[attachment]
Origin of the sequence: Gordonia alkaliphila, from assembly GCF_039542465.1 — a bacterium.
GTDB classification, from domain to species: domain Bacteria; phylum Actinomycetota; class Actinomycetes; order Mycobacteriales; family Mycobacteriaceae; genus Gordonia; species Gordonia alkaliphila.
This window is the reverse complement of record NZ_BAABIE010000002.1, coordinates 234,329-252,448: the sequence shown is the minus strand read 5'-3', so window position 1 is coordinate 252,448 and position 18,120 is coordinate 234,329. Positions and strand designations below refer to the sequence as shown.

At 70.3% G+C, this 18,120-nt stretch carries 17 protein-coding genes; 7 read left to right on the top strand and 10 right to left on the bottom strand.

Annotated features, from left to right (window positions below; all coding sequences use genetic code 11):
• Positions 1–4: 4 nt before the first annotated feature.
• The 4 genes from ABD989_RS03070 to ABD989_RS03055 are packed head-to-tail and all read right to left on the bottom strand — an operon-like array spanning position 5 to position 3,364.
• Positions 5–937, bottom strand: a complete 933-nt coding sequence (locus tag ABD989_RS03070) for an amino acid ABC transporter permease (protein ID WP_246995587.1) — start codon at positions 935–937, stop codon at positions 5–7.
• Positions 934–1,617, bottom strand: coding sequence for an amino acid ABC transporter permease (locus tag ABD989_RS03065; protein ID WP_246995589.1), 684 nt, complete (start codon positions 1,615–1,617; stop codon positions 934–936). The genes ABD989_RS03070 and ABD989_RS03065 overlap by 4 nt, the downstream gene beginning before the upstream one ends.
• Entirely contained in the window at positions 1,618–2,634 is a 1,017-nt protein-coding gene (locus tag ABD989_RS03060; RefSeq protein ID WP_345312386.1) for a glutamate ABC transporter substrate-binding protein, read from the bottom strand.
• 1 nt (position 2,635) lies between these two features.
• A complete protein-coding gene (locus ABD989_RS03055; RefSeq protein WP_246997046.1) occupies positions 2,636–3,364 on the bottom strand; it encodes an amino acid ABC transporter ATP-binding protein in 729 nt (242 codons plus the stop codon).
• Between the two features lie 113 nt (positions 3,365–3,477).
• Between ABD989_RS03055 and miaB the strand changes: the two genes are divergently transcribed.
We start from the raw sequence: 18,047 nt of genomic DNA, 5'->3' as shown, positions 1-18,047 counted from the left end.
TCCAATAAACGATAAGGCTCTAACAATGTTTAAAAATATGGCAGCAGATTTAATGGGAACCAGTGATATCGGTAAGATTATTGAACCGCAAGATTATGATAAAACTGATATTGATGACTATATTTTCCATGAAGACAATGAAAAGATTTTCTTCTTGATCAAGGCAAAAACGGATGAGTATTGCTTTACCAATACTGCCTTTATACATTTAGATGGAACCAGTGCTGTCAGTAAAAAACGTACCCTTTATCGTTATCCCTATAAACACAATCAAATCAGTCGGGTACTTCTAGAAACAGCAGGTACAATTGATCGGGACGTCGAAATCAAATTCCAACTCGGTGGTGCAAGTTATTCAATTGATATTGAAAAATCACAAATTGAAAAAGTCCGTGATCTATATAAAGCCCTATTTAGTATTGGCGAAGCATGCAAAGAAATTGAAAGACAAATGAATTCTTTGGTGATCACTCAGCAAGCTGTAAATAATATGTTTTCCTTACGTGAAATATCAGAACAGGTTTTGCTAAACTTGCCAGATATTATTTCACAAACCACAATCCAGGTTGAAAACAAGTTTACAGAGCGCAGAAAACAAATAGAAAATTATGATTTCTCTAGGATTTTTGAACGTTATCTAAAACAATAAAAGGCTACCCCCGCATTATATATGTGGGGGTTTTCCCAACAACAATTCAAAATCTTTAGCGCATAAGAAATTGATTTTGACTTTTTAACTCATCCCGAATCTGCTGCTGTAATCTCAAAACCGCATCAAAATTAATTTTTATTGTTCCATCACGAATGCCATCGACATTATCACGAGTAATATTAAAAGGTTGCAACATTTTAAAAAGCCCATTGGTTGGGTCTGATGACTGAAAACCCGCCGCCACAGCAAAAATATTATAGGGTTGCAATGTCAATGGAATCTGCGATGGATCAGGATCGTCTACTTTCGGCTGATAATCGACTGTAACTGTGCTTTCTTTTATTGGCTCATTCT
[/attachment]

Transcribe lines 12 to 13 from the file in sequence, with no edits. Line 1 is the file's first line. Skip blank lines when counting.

• A complete protein-coding gene (locus ABD989_RS03055; RefSeq protein WP_246997046.1) occupies positions 2,636–3,364 on the bottom strand; it encodes an amino acid ABC transporter ATP-binding protein in 729 nt (242 codons plus the stop codon).
• Between the two features lie 113 nt (positions 3,365–3,477).